6. The method of claim 1, wherein the first match comprises a match between metadata associated with the first component and the first technology specification, the metadata associated with the first component including the characteristic of the first component; and wherein the second match comprises a match between metadata associated with the second component and the second technology specification, the metadata associated with the second component including the characteristic of the second component.
7. The method of claim 6, wherein the metadata associated with the first component includes metadata of one or more configuration files associated with the first component and the metadata associated with the second component includes metadata of one or more configuration files associated with the second component.
8. The method of claim 1, wherein discovering the dependency between the first component and the second component includes monitoring one or more messages between the first component and the second component.
9. The method of claim 8, wherein the one or more messages are monitored at a technology specific interceptor.
10. The method of claim 9, wherein the one or more messages comprise one or more packets and wherein monitoring the one or more messages includes disassembling and reassembling the one or more packets at the technology specific interceptor.
11. The method of claim 1, further comprising communicating dependency data related to the dependency between the first component and the second component to a storage service, wherein the storage service stores the dependency data to one or more storage locations.
12. The method of claim 11, wherein the dependency data is stored in response to determining that the dependency data includes data that has not been previously stored.
13. The method of claim 11, wherein the one or more storage locations include dependency data corresponding to a dependency of a component that has been removed from the distributed computing environment.
14. The method of claim 1, wherein a plurality of technology specifications are stored in a technology specification database, the method further comprising adding a new technology to the plurality of discoverable technologies by adding a new technology specification associated with the new technology to the technology specification database.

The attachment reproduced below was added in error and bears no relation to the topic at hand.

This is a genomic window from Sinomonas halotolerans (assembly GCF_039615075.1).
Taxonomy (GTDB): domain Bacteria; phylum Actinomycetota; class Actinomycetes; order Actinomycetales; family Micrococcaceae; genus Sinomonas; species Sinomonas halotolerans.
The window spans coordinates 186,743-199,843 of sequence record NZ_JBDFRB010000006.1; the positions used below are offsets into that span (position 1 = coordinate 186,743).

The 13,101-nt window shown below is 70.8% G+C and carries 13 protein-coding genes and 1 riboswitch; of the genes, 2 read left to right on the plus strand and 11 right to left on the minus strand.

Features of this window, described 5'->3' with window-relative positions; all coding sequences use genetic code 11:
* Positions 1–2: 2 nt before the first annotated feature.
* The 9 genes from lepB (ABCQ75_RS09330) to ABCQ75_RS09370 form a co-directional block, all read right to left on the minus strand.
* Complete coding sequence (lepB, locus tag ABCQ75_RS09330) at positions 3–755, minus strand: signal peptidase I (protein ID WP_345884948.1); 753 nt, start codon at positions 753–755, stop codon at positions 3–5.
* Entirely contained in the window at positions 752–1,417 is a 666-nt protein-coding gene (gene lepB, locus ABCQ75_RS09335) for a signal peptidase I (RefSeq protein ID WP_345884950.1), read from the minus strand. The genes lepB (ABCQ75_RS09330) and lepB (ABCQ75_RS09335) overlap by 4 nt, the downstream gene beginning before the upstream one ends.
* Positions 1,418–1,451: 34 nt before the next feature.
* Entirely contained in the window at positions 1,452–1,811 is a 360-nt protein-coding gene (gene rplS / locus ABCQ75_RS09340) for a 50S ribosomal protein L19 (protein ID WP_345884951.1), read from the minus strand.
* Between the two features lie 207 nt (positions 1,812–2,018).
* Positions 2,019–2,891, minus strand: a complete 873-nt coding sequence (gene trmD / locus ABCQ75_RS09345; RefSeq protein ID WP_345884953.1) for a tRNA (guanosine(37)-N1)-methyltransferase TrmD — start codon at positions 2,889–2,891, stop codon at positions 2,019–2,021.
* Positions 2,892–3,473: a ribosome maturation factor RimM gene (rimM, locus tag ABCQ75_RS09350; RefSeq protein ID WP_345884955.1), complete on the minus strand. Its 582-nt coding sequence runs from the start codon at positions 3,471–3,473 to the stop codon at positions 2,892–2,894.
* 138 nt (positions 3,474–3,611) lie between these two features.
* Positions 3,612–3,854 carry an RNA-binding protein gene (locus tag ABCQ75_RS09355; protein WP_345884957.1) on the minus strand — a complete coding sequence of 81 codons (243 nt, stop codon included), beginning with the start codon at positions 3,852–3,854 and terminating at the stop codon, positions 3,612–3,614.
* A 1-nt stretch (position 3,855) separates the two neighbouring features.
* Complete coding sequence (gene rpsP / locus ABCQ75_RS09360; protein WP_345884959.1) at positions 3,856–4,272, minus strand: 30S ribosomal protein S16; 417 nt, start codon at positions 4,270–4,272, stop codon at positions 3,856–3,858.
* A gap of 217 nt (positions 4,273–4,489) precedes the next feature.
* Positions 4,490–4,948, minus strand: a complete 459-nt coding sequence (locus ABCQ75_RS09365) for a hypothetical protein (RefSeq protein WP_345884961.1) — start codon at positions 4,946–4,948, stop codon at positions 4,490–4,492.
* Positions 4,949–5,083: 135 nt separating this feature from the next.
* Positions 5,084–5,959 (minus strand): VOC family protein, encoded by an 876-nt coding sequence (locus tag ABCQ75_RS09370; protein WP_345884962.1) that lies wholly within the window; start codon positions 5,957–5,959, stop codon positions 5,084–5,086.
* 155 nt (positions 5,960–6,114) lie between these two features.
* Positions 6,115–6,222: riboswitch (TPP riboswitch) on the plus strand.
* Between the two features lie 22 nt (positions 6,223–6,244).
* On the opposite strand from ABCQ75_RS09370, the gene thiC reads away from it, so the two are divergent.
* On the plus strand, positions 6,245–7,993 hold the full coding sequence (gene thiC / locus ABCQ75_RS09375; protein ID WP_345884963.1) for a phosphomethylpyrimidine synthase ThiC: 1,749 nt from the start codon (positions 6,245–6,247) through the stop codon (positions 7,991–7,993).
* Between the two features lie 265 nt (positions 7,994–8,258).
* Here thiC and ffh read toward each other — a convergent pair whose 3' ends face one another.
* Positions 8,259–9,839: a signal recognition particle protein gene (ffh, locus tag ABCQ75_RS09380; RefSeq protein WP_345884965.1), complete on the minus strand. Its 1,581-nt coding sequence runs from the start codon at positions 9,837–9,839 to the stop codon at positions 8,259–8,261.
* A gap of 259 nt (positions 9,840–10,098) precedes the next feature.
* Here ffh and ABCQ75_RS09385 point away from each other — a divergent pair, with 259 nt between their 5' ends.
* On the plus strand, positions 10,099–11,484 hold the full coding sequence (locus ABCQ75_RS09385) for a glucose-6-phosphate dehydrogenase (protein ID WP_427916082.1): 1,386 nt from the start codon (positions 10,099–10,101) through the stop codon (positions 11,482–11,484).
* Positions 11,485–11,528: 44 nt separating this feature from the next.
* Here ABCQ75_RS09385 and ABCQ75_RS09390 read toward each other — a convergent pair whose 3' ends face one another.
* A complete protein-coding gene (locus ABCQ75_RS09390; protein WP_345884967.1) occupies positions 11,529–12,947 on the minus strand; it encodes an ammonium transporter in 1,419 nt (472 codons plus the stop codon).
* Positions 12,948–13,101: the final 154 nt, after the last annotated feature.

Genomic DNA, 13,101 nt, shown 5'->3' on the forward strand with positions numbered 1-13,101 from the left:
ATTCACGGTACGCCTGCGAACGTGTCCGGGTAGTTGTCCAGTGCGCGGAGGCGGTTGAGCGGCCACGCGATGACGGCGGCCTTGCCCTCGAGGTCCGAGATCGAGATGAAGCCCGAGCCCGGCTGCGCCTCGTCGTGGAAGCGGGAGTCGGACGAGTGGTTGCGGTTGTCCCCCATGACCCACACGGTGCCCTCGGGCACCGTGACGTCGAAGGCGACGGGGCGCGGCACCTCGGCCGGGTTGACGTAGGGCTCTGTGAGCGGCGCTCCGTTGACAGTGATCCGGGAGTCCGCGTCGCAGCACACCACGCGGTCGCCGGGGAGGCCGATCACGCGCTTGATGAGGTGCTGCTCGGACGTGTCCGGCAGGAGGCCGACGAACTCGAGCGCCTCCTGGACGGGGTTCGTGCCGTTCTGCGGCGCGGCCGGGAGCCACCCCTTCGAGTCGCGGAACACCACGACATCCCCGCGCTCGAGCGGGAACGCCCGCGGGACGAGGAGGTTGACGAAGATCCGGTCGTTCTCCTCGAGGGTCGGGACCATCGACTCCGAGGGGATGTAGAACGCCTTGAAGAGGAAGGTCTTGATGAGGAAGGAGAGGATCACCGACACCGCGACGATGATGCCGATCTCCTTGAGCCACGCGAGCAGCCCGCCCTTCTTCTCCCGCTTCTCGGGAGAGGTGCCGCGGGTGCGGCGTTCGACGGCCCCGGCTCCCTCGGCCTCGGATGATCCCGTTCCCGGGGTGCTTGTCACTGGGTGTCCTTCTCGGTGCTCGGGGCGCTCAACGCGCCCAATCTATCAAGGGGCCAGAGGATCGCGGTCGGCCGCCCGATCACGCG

15. A system comprising:
a discovery manager configured to:
generate one or more crawlers, wherein each crawler is configured to discover one or more components of a distributed computing environment based on a comparison of metadata associated with the one or more components to a plurality of technology specifications; and
initiate discovery of the one or more components of the distributed computing environment by invoking the one or more crawlers; and
a dependency manager configured to:
receive dependency data from a plurality of technology specific interceptors, wherein each technology specific interceptor is configured to discover dependencies of a particular component of the distributed computing environment by intercepting messages sent or received by the particular component of the distributed computing environment; and
send dependency data to a storage service.
16. The system of claim 15, wherein the discovery manager is further configured to send discovery data to a management module, wherein the dependency manager is further configured to send the dependency data to the management module, and wherein the management module is configured to generate a management view of the distributed computing environment based on the discovery data and based on the dependency data.
17. The system of claim 16, wherein the discovery data and the dependency data are represented in extensible markup language (XML), and wherein generating the management view includes performing an extensible stylesheet language transformation (XSLT) on the discovery data and mapping the dependency data onto the management view.
18. A computer-readable medium comprising instructions, that when executed by a computer, cause the computer to:
discover a plurality of components of a distributed application by crawling metadata associated with the distributed application and comparing the crawled metadata to a plurality of technology specifications, wherein each of the plurality of components is associated with a particular technology of a plurality of technologies and wherein each of the plurality of technologies has an associated technology specification of the plurality of technology specifications;
generate discovery data based on at least one of the discovered plurality of components;
discover a dependency between a first component and a second component by intercepting messages between the first component and the second component at a technology specific interceptor;
generate dependency data based on the discovered dependency between the first component and the second component; and
create a view of the distributed application based on the discovery data and based on the dependency data, wherein the view identifies the discovered plurality of components, the technology associated with each of the discovered plurality of components, and the discovered dependency between the first component and the second component.
19. The computer-readable medium of claim 18, wherein the view of the distributed application is a graphical view.
20. The computer-readable medium of claim 18, wherein the plurality of components includes a web service, a web client, a web server, an application server, a database server, or any combination thereof.